Chapter 48: The First Lowering

As the crew launches the harpoon boats for the first time this voyage, Ahab’s secret crew emerges from the hold and boards the captain’s harpoon boat. Fedallah, their leader, is a dark, sinister figure with a Chinese jacket and a turban made from coiling his own hair around his head. With him are several more “tiger-yellow . . . natives of the Manillas” (the Philippines) who have been hiding in the hold of the Pequod. Ishmael recalls the shadowy figures that he saw boarding the ship in Nantucket, the strange noises that have been heard coming from the hold, and Ahab’s frequent visits down there: all these phenomena are explained by the presence of Fedallah and his men. The harpoon boat crews stare at their newly discovered shipmates, but Flask tells them to continue doing their jobs—to concentrate on hunting the whale. The Pequod’s first lowering after a pod of whales is unsuccessful. Flask must stand on his harpooner Daggoo’s shoulders because he is too short to see otherwise. Queequeg manages to land a harpoon in a whale, but the animal overturns the boat. The men in Queequeg’s boat are nearly crushed by the ship as it passes looking for them, since a squall has cast mist over everything. Finally, however, they are pulled aboard.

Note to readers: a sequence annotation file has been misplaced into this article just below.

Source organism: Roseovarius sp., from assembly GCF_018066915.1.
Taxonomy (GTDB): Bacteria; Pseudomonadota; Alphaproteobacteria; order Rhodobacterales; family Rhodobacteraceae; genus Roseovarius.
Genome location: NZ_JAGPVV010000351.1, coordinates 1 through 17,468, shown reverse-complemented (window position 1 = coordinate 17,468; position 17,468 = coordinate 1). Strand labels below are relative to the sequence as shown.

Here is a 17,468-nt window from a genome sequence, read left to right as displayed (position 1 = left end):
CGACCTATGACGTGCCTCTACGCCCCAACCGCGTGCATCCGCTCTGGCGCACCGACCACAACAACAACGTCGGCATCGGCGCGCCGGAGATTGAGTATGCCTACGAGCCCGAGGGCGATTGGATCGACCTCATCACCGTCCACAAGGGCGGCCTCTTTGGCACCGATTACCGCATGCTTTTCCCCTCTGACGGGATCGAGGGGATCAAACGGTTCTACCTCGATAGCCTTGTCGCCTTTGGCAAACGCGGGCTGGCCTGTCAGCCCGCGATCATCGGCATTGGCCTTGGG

Chapter 49: The Hyena

Ishmael laughs at the absurdity of the situation in which he finds himself: he has never been on a whaling voyage before, and he is surprised at the danger that attends even an ordinary whale hunt. The Pequod’s mates tell him that they have hunted whales in much more dangerous conditions than those that Ishmael has just witnessed. Ishmael decides to rewrite his will and asks Queequeg to help him do so. He feels better afterward, and comes to a morbid understanding of himself as a man already dead: any additional time that he survives at sea will be a bonus.